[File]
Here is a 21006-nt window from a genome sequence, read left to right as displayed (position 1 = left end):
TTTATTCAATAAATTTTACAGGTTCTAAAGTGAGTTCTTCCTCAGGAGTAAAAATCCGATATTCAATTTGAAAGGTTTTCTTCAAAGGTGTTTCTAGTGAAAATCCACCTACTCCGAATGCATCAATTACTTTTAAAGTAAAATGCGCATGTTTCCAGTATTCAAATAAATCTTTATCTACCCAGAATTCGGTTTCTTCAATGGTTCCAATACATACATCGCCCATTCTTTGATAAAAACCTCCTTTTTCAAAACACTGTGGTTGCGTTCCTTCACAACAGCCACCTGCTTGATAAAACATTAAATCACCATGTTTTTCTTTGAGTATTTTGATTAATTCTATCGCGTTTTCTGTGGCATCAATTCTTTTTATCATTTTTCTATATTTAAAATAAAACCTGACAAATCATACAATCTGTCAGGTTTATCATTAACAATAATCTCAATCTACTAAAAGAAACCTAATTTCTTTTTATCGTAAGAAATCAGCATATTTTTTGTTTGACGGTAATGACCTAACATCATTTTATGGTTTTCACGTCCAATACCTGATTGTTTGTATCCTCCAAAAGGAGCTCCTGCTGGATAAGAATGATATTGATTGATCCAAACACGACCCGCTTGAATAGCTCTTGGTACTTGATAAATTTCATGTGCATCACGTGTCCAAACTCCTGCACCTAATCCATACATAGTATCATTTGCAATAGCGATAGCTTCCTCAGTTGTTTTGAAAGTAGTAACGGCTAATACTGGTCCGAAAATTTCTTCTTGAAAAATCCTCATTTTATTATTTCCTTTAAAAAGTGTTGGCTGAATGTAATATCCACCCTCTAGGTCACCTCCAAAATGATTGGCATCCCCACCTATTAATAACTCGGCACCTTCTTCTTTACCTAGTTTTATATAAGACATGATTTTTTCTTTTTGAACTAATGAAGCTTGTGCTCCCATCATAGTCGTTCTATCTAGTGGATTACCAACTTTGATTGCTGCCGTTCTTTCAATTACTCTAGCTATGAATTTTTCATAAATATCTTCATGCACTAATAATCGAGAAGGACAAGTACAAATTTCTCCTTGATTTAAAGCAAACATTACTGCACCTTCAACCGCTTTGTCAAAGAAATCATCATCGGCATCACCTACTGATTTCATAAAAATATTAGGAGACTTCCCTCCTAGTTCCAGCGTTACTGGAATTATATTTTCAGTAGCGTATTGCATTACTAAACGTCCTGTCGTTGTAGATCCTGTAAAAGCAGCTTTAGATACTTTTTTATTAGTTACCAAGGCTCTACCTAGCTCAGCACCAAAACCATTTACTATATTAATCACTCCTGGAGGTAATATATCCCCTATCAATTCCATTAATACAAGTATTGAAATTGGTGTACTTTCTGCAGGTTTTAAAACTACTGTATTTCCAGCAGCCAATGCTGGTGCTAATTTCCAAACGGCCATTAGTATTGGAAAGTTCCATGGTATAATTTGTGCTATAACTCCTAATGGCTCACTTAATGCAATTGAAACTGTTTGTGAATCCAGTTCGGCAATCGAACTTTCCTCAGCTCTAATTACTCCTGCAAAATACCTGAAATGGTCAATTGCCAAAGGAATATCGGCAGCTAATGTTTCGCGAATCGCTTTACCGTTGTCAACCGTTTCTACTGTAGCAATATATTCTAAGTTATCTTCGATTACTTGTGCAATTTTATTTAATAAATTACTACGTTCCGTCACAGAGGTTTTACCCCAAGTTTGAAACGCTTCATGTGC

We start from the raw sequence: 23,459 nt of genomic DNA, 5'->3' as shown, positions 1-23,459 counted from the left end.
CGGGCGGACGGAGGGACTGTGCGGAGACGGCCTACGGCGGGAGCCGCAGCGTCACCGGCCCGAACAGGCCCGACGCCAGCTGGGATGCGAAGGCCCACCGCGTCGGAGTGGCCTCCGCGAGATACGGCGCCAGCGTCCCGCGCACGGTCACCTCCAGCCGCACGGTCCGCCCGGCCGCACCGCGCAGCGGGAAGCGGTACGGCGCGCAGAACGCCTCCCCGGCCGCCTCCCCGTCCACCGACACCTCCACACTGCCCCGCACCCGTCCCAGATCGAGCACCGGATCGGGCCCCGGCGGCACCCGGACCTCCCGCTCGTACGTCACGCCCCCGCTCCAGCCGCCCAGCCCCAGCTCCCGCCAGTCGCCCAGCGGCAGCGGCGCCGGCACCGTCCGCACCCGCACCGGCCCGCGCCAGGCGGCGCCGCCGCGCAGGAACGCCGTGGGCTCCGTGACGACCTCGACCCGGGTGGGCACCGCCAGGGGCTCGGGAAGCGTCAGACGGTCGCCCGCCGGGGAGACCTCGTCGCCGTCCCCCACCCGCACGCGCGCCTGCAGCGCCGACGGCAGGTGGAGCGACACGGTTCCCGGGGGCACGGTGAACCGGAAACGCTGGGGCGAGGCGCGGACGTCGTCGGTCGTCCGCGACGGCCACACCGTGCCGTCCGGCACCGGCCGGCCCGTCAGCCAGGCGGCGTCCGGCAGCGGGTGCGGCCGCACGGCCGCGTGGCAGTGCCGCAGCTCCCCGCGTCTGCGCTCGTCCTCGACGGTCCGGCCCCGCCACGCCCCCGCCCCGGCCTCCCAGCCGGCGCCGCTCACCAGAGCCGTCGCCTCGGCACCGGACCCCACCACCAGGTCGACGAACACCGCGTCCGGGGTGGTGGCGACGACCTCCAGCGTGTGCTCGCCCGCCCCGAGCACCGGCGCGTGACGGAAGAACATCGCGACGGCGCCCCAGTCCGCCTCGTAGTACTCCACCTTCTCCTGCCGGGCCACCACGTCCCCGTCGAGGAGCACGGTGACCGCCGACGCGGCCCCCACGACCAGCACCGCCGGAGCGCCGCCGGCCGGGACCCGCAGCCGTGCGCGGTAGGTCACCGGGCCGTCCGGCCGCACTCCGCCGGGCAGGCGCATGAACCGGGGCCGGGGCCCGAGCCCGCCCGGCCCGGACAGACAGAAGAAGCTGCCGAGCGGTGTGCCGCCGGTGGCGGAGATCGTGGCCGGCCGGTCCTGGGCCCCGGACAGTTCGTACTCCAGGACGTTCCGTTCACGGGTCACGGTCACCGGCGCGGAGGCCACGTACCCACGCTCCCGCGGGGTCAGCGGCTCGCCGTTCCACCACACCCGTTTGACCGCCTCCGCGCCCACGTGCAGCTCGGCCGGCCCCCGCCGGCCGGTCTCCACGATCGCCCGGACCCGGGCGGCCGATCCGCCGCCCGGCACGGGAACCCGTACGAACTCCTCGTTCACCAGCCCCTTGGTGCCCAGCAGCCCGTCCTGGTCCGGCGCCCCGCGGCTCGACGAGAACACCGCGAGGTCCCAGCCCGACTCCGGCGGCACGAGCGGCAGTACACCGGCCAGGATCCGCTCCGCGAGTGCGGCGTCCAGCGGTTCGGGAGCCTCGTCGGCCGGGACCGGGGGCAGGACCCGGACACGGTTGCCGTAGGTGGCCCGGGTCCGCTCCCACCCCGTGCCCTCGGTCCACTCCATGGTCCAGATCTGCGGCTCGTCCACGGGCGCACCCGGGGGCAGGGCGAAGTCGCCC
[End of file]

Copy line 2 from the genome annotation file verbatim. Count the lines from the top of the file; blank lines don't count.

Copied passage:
TTTATTCAATAAATTTTACAGGTTCTAAAGTGAGTTCTTCCTCAGGAGTAAAAATCCGATATTCAATTTGAAAGGTTTTCTTCAAAGGTGTTTCTAGTGAAAATCCACCTACTCCGAATGCATCAATTACTTTTAAAGTAAAATGCGCATGTTTCCAGTATTCAAATAAATCTTTATCTACCCAGAATTCGGTTTCTTCAATGGTTCCAATACATACATCGCCCATTCTTTGATAAAAACCTCCTTTTTCAAAACACTGTGGTTGCGTTCCTTCACAACAGCCACCTGCTTGATAAAACATTAAATCACCATGTTTTTCTTTGAGTATTTTGATTAATTCTATCGCGTTTTCTGTGGCATCAATTCTTTTTATCATTTTTCTATATTTAAAATAAAACCTGACAAATCATACAATCTGTCAGGTTTATCATTAACAATAATCTCAATCTACTAAAAGAAACCTAATTTCTTTTTATCGTAAGAAATCAGCATATTTTTTGTTTGACGGTAATGACCTAACATCATTTTATGGTTTTCACGTCCAATACCTGATTGTTTGTATCCTCCAAAAGGAGCTCCTGCTGGATAAGAATGATATTGATTGATCCAAACACGACCCGCTTGAATAGCTCTTGGTACTTGATAAATTTCATGTGCATCACGTGTCCAAACTCCTGCACCTAATCCATACATAGTATCATTTGCAATAGCGATAGCTTCCTCAGTTGTTTTGAAAGTAGTAACGGCTAATACTGGTCCGAAAATTTCTTCTTGAAAAATCCTCATTTTATTATTTCCTTTAAAAAGTGTTGGCTGAATGTAATATCCACCCTCTAGGTCACCTCCAAAATGATTGGCATCCCCACCTATTAATAACTCGGCACCTTCTTCTTTACCTAGTTTTATATAAGACATGATTTTTTCTTTTTGAACTAATGAAGCTTGTGCTCCCATCATAGTCGTTCTATCTAGTGGATTACCAACTTTGATTGCTGCCGTTCTTTCAATTACTCTAGCTATGAATTTTTCATAAATATCTTCATGCACTAATAATCGAGAAGGACAAGTACAAATTTCTCCTTGATTTAAAGCAAACATTACTGCACCTTCAACCGCTTTGTCAAAGAAATCATCATCGGCATCACCTACTGATTTCATAAAAATATTAGGAGACTTCCCTCCTAGTTCCAGCGTTACTGGAATTATATTTTCAGTAGCGTATTGCATTACTAAACGTCCTGTCGTTGTAGATCCTGTAAAAGCAGCTTTAGATACTTTTTTATTAGTTACCAAGGCTCTACCTAGCTCAGCACCAAAACCATTTACTATATTAATCACTCCTGGAGGTAATATATCCCCTATCAATTCCATTAATACAAGTATTGAAATTGGTGTACTTTCTGCAGGTTTTAAAACTACTGTATTTCCAGCAGCCAATGCTGGTGCTAATTTCCAAACGGCCATTAGTATTGGAAAGTTCCATGGTATAATTTGTGCTATAACTCCTAATGGCTCACTTAATGCAATTGAAACTGTTTGTGAATCCAGTTCGGCAATCGAACTTTCCTCAGCTCTAATTACTCCTGCAAAATACCTGAAATGGTCAATTGCCAAAGGAATATCGGCAGCTAATGTTTCGCGAATCGCTTTACCGTTGTCAACCGTTTCTACTGTAGCAATATATTCTAAGTTATCTTCGATTACTTGTGCAATTTTATTTAATAAATTACTACGTTCCGTCACAGAGGTTTTACCCCAAGTTTGAAACGCTTCATGTGC